sidechain "multi-band compression" using NS effects?

hi all - a newbie mixing question here. I have a bass part with sounds across the whole frequency spectrum ( lows and highs) and I would like to sidechain-compress a bit for my kick drum to come through - but I've read that the best way to do this would be to only duck the lower frequencies (those which clash with the kick) rather than to duck the whole bass sound every time. That makes sense to me, as I can hear the higher frequencies in the bass part doing some unpleasant pumping effect when I use a sidechain compressor on the whole track.

My question is how to do this in NS2 without using external AUs (such as multi-band compressors) - because external AUs cannot be sidechained/automated ?

One idea could be to duplicate my bass sound into two tracks, one with a steep low pass filter and the other with a steep high pass filter, and only add the sidechain compression on the track with the low frequencies in it. But is there a simpler, more elegant way?

I have the same question for some wide-frequency spectrum pad synths - can I sidechain-compress only the lower frequencies of them, or do I have to sidechain the whole thing ( leading to pumping effect that I don't always want).

thanks in advance for your tech-knowledge :-)

Comments

  • edited February 24

    @bobheads that One idea you mentioned with duplicate of that very same sound is what I would do. There is SC FILTER on ns2 compressor but I believe that is for incoming signal (of that side chain), for second part of your question that applies too as well since that is pretty much same scenario:/ would be nice to have native multi band compressor/ dynamic processor a very essential feature indeed;)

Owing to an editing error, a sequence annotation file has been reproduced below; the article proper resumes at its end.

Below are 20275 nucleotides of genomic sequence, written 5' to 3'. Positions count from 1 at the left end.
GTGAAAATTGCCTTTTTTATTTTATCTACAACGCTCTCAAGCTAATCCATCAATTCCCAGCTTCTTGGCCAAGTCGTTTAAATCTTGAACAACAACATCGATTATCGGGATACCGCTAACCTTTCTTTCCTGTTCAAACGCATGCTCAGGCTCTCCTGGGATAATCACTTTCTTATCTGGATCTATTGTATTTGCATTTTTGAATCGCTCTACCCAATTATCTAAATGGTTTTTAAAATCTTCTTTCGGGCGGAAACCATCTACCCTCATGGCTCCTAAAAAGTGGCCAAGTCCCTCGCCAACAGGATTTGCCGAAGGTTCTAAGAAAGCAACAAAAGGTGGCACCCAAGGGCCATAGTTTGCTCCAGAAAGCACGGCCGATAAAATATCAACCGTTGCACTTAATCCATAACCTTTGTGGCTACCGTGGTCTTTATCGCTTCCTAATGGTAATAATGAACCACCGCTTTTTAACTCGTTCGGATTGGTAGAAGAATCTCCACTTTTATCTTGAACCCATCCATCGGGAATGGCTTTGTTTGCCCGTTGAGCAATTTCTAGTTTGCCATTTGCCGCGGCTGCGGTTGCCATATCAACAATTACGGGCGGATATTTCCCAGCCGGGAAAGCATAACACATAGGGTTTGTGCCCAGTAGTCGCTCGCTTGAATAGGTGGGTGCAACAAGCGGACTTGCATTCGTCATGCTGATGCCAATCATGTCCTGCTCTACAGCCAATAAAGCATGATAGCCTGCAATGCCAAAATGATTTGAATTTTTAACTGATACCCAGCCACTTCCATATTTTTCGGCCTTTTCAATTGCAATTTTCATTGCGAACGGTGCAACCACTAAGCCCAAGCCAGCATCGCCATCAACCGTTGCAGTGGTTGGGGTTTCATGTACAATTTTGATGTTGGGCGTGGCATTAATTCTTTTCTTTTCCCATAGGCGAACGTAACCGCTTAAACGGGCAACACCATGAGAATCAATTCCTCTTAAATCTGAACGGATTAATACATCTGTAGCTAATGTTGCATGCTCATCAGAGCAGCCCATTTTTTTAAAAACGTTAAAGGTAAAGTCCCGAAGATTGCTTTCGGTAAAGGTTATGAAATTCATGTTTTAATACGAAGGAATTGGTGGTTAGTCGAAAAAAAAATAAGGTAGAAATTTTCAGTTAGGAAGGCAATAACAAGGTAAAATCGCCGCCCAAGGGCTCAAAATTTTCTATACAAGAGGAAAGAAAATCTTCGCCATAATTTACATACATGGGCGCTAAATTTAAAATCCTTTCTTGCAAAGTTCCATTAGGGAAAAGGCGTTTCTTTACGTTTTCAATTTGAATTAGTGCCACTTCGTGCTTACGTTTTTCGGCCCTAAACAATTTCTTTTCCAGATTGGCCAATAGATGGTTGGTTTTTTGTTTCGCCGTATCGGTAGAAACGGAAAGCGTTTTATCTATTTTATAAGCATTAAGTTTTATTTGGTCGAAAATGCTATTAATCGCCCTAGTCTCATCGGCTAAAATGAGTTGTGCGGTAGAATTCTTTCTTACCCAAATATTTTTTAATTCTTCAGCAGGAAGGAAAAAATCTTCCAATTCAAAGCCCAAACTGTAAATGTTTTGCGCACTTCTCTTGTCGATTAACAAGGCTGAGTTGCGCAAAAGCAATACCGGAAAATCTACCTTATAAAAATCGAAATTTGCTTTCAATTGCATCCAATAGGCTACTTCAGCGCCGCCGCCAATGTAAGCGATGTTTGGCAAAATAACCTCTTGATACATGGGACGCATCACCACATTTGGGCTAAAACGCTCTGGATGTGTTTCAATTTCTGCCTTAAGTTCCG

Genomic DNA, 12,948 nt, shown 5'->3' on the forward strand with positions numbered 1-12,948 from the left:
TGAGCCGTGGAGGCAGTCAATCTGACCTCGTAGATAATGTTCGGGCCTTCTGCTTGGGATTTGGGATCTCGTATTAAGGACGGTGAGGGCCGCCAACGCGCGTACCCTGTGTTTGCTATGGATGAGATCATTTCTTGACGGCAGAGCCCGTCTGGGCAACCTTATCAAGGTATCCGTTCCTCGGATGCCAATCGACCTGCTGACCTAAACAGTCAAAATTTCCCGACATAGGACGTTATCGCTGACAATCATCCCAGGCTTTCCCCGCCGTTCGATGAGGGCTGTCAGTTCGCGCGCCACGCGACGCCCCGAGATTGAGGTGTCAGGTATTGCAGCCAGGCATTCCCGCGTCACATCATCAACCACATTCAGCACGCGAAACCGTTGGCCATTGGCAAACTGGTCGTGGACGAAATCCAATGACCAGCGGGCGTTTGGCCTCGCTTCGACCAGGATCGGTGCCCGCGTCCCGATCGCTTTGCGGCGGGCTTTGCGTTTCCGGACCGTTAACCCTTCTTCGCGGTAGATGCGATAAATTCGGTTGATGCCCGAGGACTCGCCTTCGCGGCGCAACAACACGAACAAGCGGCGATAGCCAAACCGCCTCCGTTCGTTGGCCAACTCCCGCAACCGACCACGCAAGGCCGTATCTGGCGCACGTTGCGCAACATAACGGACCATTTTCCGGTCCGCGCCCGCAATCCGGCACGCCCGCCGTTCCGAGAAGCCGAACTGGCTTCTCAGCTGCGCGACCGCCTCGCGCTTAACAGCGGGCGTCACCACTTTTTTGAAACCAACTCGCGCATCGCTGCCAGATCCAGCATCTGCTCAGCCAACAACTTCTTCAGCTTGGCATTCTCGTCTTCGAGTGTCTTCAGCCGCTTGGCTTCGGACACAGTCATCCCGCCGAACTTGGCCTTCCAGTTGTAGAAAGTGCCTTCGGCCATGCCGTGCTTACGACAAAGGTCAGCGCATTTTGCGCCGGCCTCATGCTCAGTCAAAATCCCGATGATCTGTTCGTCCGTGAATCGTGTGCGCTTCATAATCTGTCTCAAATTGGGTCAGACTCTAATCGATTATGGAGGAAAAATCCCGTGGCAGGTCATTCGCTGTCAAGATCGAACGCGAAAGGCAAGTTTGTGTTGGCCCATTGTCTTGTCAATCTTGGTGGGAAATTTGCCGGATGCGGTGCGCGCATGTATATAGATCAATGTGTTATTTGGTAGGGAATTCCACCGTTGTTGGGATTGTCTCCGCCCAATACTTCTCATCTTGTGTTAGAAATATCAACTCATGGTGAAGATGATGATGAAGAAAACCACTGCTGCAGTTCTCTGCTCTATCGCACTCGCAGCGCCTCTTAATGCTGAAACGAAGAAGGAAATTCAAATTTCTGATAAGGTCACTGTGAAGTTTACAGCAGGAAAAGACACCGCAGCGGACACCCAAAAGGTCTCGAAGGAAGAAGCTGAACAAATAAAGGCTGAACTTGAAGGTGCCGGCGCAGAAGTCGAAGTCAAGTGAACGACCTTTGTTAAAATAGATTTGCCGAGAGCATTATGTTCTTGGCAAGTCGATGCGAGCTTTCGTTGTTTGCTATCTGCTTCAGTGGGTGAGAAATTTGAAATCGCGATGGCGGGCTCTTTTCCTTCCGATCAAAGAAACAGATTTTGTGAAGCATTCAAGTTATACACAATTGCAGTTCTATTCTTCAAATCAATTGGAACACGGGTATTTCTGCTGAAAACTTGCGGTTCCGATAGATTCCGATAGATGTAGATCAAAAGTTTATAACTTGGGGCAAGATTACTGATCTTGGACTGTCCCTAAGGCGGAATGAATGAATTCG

Luckily , that is if you using obsidian then you not going to runout of cpu;)

  • edited February 26

    You can use send tracks to split the signal so you don’t need to duplicate the source. Just turn down the level fader on the source and set the sends to pre fader. Or use the source level as a wet/dry control (not volume matched, though).

    Then if you want to get super efficient, save the channel layout into your default project so you only have to set it up once and it’s there for every new project.

  • @Stiksi said:
    You can use send tracks to split the signal so you don’t need to duplicate the source. Just turn down the level fader on the source and set the sends to pre fader.

    This is actually something I started to try out yesterday, so it's good to know I am starting to think like a pro.... ;-)

    Or use the source level as a wet/dry control (not volume matched, though).

    I understand the first part but not sure exactly what you mean by 'volume matched' - you just mean that I have to manually balance the two tracks (source track and send/effected track) using their faders? If Yes, how would go about working out how loud to make each one/the total sound - maybe solo them both and watch the master meter?

    Second Q (detail) - If I use only in-house NS effects (Stereo filter) so that I can use automation - then I have a question about setting the low-pass and hi-pass filters. They don't have 'brickwall/squarewave' options for the cutoff, so I have just set them as steep as possible around 100Hz, and they therefore overlap with each other a bit there - do you think that is okay or could cause a problem? ( it looks like this x instead of v, if you see what I mean!)

    Then if you want to get super efficient, save the channel layout into your default project so you only have to set it up once and it’s there for every new project.

    that's a top tip that hadn't occurred to me - great stuff!